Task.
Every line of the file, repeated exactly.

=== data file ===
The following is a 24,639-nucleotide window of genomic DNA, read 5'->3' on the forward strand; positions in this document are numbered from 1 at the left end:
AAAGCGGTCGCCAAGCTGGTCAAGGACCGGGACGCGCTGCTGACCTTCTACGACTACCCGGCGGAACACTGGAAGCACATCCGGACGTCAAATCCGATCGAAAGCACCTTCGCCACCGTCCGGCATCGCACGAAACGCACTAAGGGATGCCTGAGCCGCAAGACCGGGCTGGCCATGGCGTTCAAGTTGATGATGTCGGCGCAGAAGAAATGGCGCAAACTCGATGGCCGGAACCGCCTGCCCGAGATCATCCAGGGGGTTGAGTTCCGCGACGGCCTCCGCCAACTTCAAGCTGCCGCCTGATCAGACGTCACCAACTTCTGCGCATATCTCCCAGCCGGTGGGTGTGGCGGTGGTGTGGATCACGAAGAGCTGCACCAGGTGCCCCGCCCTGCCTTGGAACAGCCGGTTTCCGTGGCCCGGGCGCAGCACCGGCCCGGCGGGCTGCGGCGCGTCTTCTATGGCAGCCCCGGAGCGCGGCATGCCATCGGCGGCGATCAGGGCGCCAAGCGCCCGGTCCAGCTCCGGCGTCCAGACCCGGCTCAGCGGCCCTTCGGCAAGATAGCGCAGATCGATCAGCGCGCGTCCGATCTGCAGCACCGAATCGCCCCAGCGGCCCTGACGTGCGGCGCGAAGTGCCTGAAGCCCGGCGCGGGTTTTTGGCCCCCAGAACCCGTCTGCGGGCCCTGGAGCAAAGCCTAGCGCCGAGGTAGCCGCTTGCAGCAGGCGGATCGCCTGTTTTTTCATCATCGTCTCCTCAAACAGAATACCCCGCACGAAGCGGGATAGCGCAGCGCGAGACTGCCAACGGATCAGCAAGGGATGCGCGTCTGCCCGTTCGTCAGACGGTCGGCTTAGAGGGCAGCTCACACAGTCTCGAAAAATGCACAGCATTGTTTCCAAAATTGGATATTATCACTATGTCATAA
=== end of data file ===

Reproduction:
The following is a 24,639-nucleotide window of genomic DNA, read 5'->3' on the forward strand; positions in this document are numbered from 1 at the left end:
AAAGCGGTCGCCAAGCTGGTCAAGGACCGGGACGCGCTGCTGACCTTCTACGACTACCCGGCGGAACACTGGAAGCACATCCGGACGTCAAATCCGATCGAAAGCACCTTCGCCACCGTCCGGCATCGCACGAAACGCACTAAGGGATGCCTGAGCCGCAAGACCGGGCTGGCCATGGCGTTCAAGTTGATGATGTCGGCGCAGAAGAAATGGCGCAAACTCGATGGCCGGAACCGCCTGCCCGAGATCATCCAGGGGGTTGAGTTCCGCGACGGCCTCCGCCAACTTCAAGCTGCCGCCTGATCAGACGTCACCAACTTCTGCGCATATCTCCCAGCCGGTGGGTGTGGCGGTGGTGTGGATCACGAAGAGCTGCACCAGGTGCCCCGCCCTGCCTTGGAACAGCCGGTTTCCGTGGCCCGGGCGCAGCACCGGCCCGGCGGGCTGCGGCGCGTCTTCTATGGCAGCCCCGGAGCGCGGCATGCCATCGGCGGCGATCAGGGCGCCAAGCGCCCGGTCCAGCTCCGGCGTCCAGACCCGGCTCAGCGGCCCTTCGGCAAGATAGCGCAGATCGATCAGCGCGCGTCCGATCTGCAGCACCGAATCGCCCCAGCGGCCCTGACGTGCGGCGCGAAGTGCCTGAAGCCCGGCGCGGGTTTTTGGCCCCCAGAACCCGTCTGCGGGCCCTGGAGCAAAGCCTAGCGCCGAGGTAGCCGCTTGCAGCAGGCGGATCGCCTGTTTTTTCATCATCGTCTCCTCAAACAGAATACCCCGCACGAAGCGGGATAGCGCAGCGCGAGACTGCCAACGGATCAGCAAGGGATGCGCGTCTGCCCGTTCGTCAGACGGTCGGCTTAGAGGGCAGCTCACACAGTCTCGAAAAATGCACAGCATTGTTTCCAAAATTGGATATTATCACTATGTCATAA